This year’s Consumer Electronics Show (CES) was a massive spectacle of 3-D televisions, tablet computers and other fun devices, attended by over 150,000 people. But it was also a reminder that big companies are recognizing the importance of Baby Boomer women to their success.
One such company, to my surprise, was AARP. Not that AARP doesn’t value the importance of Boomers to its growth goals. But AARP has, in the past, tended to equate Boomers with the Medicare-buying seniors it has served for so long.
One of the highlights of CES was the latest gathering of the Silvers Summit, organized by Robin Raskin and Sherri Snelling. The day’s first keynote was a conversation between MSNBC’s Alex Witt and AARP’s Chief Brand Officer, Emilio Pardo.
Alex Witt, a Boomer woman herself, showed natural sensitivity to the needs and interests of other women like her. And Emilio Pardo described some recent research by the AARP evidencing a desire to understand these women, too. Some of what he said sounded familiar to me.
He described how Boomer women are now having a multi-generational conversations with their friends and family members of all ages, and are no longer isolated (as their mothers were) with their equally isolated peers. I’ve written recently about evidence that there is no longer a generation gap between Baby Boomer women and their children. The reality of being “50+” looks a lot different than it did 15 years ago.
Pardo said that AARP’s research has identified a “new language of aging.” At VibrantNation.com, we’ve seen that language in use since we launched our site. Women don’t like the term “lifelong learning,” which just reminds us that they’re older. What’s wrong with the single word, “learning?”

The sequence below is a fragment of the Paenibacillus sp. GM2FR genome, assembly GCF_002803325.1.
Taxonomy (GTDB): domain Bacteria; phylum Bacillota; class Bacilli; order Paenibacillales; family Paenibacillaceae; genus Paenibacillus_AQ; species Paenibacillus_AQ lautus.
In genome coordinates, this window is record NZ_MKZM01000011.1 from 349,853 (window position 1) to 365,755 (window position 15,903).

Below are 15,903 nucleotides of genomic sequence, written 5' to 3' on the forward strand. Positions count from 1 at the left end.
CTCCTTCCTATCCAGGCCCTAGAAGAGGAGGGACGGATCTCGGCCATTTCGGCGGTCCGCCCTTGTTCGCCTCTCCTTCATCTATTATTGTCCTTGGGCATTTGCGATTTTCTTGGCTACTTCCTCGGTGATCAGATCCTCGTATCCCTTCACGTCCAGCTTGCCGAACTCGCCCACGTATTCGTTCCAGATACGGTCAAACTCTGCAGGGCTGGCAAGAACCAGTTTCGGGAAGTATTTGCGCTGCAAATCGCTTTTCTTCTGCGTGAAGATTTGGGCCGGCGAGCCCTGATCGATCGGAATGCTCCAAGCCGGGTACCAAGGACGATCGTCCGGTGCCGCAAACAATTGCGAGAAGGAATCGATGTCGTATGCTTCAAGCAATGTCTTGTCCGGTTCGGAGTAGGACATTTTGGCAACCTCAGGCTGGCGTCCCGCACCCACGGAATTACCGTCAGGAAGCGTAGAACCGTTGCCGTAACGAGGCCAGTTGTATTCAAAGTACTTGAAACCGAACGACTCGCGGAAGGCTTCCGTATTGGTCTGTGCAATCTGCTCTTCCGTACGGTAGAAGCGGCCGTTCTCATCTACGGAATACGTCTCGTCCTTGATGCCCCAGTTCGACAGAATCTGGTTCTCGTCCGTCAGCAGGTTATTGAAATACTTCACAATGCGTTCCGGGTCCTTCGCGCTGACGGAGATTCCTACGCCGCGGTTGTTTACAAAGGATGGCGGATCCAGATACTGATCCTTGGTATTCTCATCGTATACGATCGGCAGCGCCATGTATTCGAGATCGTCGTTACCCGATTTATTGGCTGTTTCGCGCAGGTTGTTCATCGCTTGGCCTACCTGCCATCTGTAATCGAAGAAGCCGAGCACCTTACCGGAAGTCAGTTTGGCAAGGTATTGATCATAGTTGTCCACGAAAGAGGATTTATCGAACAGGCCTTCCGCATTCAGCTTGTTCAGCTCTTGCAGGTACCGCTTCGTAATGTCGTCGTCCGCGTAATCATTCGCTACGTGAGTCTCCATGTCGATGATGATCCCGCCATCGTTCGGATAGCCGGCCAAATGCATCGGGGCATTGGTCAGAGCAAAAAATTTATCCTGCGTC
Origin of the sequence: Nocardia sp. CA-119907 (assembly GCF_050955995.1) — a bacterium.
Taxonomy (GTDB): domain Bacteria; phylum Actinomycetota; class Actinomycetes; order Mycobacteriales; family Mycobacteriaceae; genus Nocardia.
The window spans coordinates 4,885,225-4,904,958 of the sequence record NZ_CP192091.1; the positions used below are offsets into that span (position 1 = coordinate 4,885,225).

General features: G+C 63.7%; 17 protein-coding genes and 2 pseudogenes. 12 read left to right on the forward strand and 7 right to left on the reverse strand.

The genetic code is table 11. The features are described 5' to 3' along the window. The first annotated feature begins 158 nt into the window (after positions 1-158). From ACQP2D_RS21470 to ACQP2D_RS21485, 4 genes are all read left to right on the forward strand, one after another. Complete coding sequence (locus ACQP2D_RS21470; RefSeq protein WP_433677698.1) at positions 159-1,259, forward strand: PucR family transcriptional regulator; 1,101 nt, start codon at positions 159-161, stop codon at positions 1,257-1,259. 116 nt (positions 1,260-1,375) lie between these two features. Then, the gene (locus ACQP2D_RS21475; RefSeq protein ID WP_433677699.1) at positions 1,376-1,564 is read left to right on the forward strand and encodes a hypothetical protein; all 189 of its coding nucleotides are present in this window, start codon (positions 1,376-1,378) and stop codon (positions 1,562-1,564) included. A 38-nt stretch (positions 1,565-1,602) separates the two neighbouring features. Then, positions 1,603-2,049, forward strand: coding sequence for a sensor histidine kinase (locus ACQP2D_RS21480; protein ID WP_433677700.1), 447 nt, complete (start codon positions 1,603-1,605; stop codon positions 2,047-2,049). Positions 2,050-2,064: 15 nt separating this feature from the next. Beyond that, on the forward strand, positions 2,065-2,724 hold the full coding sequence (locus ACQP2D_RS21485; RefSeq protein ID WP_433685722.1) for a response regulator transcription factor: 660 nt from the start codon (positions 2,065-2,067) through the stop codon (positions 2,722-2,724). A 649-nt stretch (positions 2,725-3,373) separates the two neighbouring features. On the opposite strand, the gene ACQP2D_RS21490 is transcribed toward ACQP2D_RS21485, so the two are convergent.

Both Witt and Pardo also called out the problematic word “reinvention,” which can sound overwhelming (and implies that there was something wrong with the woman to begin with). Both recommended using the term “reimagining,” which gives power to a woman to take charge of her life with the skills she already has.
Finally, Pardo shared a graph revealing that Boomers now find themselves in a new lifestage, one between the late 40s and the late 60s that didn’t exist before. The path of learning and discovering continues well past the stage when it ended for their parents. Boomer women have been telling us for many years that they inhabit a lifestage all its own, one where the most important reference is other women like them. I’m glad the AARP asked them about it.
The AARP has come a long way, and I’m glad for it. But they do have one remaining hurdle. Pardo didn’t mention it, but there’s another word that Boomer women (and Boomers of both genders) don’t want to hear, as I’ve written before and, unfortunately it’s a word in their own name: “retirement.”